Travis Alabanza: The non-binary artist battling transphobia with burgers

By Meka Beresford
Newsbeat reporter

  • Published
A Travis Alabanza press shot for BurgerzImage source, Elise Rose/Mobius Industries

Travis Alabanza was walking through central London one afternoon in 2016 when, out of nowhere, someone called them a "tranny" and threw a burger at them.

Travis is non-binary, which means they do not identify as either male or female and use the pronouns "them", "they" and "their". The attack is just one in a long list they have faced because of their gender identity.

Fast forward two years and Travis has created a sell-out show titled Burgerz about what happened.

"I needed to make something to bring this harassment to light - it shouldn't be normalised," Travis tells Radio 1 Newsbeat.

Image source, Holly Revell

Burgerz puts a microscope on gender, and the transphobia that Travis and many other transgender people are experiencing.

A Stonewall report published this year found that a third of non-binary people have experienced a hate crime because of their gender identity in the last 12 months.

Travis's show dares to be risky by relying heavily on audience participation.

Each night Travis invites on stage from the crowd a white man who is cisgender - defined as someone who identifies as the gender they were born as.

Image source, Elise Rose/Mobius Industries

"It's a very risky show and also kind of wild. I don't have any white straight male friends and suddenly I'm on stage every night and having a relationship with these men that becomes really intimate actually."

It leads to difficult conversations which makes watching an emotional rollercoaster, and is completely reliant on the audience member's answers.

"So often feminist circles will use the white cis man as the emblem for all these things that are wrong, and I'm guilty of it too," Travis explains.

"But what you realise in having him on stage is that he is so much more complex. You realise, 'Oh he's hurting too. We're all hurting'."

Image source, Holly Revell

At 21 Travis became the youngest person to be awarded a residency at the Tate for 2017/18.

They gave a number of workshops to schoolchildren using performance, theatre and crafts to talk about gender and race.

Travis believes that young people are the key to transgender people becoming accepted in society.

"I know it's cliche, but young people do give me hope," Travis says. "There's a cultural shift of more young people understanding the complexities around gender."

Image source, Holly Revell

Travis wants the audience to leave with a better understanding of what it's like to live your life dealing with racism, transphobia and homophobia.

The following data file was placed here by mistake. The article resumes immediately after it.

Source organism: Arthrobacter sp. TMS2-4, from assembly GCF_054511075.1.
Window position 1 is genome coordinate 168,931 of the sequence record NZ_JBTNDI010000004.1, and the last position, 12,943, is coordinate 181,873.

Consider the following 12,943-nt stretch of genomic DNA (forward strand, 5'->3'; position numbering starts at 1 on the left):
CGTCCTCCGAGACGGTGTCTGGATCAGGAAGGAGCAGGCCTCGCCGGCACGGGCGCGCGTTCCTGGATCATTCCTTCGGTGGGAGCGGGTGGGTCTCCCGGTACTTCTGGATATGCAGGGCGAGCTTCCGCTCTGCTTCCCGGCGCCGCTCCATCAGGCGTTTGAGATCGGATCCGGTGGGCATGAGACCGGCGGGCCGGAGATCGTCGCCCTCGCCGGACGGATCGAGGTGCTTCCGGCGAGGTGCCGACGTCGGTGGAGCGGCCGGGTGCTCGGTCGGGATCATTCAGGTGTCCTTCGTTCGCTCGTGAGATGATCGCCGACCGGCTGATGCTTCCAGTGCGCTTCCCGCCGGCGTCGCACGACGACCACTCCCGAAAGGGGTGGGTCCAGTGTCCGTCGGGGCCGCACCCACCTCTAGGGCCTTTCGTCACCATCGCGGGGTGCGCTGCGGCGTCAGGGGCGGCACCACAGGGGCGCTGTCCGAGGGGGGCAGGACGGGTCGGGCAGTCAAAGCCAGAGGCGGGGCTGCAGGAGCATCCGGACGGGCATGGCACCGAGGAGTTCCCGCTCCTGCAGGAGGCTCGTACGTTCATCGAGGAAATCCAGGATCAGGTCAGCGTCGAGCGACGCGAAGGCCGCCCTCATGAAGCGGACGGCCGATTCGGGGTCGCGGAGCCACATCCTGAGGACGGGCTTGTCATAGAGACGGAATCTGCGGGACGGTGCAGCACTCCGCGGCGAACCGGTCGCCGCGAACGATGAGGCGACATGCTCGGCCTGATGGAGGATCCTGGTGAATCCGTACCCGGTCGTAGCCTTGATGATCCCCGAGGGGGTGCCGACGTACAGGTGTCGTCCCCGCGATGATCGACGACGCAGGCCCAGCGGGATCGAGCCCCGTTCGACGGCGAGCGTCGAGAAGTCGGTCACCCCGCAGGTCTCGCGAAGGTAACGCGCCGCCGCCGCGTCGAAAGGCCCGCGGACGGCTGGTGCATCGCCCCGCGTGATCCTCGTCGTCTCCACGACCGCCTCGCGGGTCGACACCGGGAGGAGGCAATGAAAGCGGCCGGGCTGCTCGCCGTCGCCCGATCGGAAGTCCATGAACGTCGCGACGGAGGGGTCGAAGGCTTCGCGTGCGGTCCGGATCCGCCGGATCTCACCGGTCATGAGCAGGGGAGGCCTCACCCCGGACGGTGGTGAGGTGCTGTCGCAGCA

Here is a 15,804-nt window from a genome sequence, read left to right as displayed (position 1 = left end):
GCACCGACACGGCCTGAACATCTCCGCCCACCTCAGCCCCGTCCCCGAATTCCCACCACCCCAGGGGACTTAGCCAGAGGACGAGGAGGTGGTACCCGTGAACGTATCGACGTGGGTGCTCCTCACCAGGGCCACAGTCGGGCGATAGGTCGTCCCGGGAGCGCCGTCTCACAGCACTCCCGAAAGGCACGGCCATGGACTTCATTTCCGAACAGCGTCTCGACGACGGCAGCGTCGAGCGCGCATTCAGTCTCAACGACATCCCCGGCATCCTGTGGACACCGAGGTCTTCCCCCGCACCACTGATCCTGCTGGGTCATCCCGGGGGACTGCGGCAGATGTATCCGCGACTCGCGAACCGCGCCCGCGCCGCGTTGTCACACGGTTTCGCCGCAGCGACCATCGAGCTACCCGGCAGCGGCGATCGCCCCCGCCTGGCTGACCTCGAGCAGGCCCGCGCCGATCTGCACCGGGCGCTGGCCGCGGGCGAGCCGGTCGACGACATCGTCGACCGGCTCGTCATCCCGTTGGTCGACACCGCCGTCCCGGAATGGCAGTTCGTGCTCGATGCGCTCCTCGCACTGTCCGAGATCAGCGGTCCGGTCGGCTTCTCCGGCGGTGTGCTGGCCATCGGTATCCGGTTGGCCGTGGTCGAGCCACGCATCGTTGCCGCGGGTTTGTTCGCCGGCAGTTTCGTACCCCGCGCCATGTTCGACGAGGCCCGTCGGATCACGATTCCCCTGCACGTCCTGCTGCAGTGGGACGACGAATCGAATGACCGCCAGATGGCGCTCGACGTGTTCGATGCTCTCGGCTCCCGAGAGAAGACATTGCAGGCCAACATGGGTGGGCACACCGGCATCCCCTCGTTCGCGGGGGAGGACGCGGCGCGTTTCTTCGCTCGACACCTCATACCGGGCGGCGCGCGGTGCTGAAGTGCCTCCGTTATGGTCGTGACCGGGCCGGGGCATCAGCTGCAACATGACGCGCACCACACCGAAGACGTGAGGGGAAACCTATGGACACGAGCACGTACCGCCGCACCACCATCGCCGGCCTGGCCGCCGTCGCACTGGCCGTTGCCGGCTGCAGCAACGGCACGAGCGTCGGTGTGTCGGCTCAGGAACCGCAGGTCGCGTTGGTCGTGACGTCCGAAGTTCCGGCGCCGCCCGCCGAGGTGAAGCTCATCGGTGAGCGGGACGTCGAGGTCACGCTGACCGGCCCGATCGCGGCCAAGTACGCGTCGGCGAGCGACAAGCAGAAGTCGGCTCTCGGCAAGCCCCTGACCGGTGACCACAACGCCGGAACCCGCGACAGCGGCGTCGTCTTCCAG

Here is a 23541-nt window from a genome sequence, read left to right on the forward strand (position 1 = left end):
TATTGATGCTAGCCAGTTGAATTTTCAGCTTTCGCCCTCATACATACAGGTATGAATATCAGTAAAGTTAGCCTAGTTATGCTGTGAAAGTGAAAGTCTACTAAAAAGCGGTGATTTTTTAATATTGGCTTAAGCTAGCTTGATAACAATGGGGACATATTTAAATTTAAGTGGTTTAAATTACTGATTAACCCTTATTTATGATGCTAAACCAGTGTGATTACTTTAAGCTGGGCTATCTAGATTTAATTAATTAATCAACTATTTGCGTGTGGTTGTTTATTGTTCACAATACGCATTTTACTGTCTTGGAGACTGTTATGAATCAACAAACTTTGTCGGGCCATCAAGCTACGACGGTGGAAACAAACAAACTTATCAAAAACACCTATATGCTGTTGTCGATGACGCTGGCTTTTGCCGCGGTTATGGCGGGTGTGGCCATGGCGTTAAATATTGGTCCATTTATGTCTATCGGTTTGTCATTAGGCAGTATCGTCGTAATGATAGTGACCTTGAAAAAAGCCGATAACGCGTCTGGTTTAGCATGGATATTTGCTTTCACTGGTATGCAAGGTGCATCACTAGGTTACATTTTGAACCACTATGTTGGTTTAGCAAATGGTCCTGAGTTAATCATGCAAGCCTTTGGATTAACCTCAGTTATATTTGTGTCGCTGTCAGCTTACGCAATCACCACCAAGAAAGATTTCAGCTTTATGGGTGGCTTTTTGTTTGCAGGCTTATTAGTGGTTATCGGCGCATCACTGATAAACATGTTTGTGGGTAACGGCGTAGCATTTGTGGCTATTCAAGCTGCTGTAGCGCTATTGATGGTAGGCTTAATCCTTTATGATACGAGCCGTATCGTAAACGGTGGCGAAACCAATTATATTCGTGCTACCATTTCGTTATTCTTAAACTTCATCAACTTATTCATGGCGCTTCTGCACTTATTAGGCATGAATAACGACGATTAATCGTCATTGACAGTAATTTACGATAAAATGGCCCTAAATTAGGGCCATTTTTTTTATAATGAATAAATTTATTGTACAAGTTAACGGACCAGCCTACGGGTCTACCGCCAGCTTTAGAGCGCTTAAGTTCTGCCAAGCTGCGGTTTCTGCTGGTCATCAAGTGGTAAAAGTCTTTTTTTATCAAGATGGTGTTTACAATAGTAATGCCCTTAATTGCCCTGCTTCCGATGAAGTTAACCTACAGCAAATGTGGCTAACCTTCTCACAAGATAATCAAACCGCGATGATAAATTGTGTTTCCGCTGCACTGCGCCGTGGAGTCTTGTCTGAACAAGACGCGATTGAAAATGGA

"The worst thing for me is that the audience leave and feel nothing," Travis explains. "Even if they hate the show I'm glad because that means they had a really strong reaction."

Travis was at the centre of a media storm at the end of 2017 after being asked to leave a Topshop dressing room. Travis complained, arguing that the store had a gender neutral policy - but was not allowed to re-enter the dressing room.

The incident sparked a huge debate, with some people saying Travis shouldn't have been in the changing room.

"I experience daily violence just from walking outside looking like this, but also having a somewhat public profile as a trans person people are constantly at you online picking you apart.

"With the visibility of us heightening, the danger is also increasing."

Image source, Elise Rose/Mobius Industries

The Stonewall LGBT in Britain report found that one in four non-binary people aren't open about their gender identity to anyone in their family.

Travis was supported by family and says their identity wasn't "stifled".

"I was really fortunate to be in a house that my mum knew I was a queen. I felt allowed to dress up and play with my gender and not a lot of people can do that in their house."

The performer grew up in a council estate in Bristol but didn't really become involved in art until they moved to London for university.

Long nights spent at cabaret clubs meeting like-minded people led to Travis dropping out of their philosophy course to pursue a dream of being a performer.

Image source, Holly Revell

"I just woke up one day and said 'I'm not going back, I'm going to try and be an artist'," they explained.

Despite pressure to get an academic degree, Travis has been making a living as an artist and performer for the last four-and-a-half years.

Burgerz has finished its run in London, but will be performed at Manchester Royal Exchange between 14 and 17 November.

It will also appear at the Homotopia festival in Liverpool.

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